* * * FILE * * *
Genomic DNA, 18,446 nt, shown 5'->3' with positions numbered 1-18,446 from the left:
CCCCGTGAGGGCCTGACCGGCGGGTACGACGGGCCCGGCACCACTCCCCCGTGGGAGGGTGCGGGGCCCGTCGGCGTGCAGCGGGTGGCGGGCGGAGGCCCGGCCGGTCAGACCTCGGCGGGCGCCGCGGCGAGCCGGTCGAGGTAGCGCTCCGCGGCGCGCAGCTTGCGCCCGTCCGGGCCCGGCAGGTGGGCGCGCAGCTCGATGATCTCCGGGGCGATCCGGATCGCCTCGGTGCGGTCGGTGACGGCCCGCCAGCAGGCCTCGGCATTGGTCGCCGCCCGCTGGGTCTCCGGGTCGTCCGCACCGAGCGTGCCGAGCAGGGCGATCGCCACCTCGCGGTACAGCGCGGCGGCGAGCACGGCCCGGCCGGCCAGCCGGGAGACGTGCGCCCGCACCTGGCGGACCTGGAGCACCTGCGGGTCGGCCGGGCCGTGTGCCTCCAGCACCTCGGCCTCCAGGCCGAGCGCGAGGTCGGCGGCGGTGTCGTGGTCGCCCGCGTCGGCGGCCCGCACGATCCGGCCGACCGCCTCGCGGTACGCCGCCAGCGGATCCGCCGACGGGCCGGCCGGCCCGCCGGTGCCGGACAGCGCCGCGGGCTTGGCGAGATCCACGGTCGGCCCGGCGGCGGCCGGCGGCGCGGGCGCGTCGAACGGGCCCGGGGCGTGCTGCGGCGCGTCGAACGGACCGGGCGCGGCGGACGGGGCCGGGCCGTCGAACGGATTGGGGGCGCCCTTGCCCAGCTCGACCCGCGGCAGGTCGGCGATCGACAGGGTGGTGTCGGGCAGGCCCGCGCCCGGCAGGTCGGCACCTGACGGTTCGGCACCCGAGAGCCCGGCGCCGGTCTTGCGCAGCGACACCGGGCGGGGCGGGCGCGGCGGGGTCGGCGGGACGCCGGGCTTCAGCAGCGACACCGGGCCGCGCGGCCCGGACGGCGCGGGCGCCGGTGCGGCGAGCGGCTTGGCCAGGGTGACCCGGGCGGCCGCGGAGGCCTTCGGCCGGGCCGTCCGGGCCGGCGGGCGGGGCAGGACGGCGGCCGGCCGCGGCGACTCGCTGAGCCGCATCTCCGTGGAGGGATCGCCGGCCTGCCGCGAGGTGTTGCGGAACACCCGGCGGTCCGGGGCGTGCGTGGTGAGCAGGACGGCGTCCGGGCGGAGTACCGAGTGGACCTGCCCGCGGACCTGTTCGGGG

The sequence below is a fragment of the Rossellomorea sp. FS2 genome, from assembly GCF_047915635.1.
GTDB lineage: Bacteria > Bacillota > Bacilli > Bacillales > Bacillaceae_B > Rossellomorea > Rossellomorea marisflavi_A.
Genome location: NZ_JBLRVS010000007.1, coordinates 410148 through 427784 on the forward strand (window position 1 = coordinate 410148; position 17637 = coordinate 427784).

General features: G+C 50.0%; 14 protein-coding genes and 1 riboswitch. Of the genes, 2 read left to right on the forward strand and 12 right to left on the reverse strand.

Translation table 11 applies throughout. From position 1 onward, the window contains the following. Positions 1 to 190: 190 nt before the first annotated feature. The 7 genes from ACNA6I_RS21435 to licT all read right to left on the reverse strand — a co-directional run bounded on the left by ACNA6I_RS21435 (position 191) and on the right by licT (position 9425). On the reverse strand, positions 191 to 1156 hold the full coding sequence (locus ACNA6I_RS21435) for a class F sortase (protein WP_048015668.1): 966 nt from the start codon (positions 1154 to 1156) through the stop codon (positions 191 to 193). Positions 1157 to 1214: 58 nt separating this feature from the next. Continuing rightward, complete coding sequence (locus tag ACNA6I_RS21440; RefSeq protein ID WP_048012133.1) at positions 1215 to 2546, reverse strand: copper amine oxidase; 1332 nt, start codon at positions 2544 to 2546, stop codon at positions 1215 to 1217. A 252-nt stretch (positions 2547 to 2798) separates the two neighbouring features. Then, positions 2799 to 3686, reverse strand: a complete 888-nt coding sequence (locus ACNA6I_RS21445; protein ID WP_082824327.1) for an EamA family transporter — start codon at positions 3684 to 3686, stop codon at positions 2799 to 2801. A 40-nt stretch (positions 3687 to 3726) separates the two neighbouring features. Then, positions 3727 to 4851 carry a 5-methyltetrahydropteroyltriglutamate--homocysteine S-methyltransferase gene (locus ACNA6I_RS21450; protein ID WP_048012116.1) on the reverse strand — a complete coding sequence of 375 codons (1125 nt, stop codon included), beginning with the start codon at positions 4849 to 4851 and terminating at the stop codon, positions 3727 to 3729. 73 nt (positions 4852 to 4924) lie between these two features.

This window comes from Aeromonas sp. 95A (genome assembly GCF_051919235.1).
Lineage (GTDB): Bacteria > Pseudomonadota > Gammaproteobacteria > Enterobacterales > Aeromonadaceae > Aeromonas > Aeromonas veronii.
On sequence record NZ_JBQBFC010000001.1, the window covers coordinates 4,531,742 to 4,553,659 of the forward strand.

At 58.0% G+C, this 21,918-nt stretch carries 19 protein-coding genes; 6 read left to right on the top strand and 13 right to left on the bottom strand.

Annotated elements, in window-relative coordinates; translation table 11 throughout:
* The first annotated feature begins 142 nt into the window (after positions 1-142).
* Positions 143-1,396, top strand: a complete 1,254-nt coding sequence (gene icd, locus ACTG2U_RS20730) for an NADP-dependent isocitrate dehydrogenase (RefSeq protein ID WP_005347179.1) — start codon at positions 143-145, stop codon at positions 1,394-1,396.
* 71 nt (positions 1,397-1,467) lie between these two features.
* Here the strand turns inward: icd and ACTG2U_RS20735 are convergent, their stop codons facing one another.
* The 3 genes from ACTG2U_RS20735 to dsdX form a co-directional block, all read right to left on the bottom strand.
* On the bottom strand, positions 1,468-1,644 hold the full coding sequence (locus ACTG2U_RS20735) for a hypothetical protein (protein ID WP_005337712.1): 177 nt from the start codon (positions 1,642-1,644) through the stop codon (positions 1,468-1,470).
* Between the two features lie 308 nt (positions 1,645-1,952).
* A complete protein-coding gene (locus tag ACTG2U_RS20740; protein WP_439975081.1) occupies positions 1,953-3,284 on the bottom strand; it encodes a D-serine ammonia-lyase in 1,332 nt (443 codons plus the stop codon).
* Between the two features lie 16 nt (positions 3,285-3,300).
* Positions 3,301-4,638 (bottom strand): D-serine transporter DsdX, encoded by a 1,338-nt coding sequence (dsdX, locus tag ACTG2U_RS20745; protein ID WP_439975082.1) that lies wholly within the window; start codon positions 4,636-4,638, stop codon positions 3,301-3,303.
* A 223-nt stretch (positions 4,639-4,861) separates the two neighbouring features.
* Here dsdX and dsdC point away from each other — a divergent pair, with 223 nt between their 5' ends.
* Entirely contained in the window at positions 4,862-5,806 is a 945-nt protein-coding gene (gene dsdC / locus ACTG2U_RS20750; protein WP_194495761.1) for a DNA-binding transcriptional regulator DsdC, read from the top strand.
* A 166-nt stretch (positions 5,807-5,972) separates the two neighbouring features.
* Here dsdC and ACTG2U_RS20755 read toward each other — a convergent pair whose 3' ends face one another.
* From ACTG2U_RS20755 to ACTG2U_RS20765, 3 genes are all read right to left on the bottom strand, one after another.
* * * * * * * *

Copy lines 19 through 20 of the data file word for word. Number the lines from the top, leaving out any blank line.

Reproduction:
* Between the two features lie 308 nt (positions 1,645-1,952).
* A complete protein-coding gene (locus tag ACTG2U_RS20740; protein WP_439975081.1) occupies positions 1,953-3,284 on the bottom strand; it encodes a D-serine ammonia-lyase in 1,332 nt (443 codons plus the stop codon).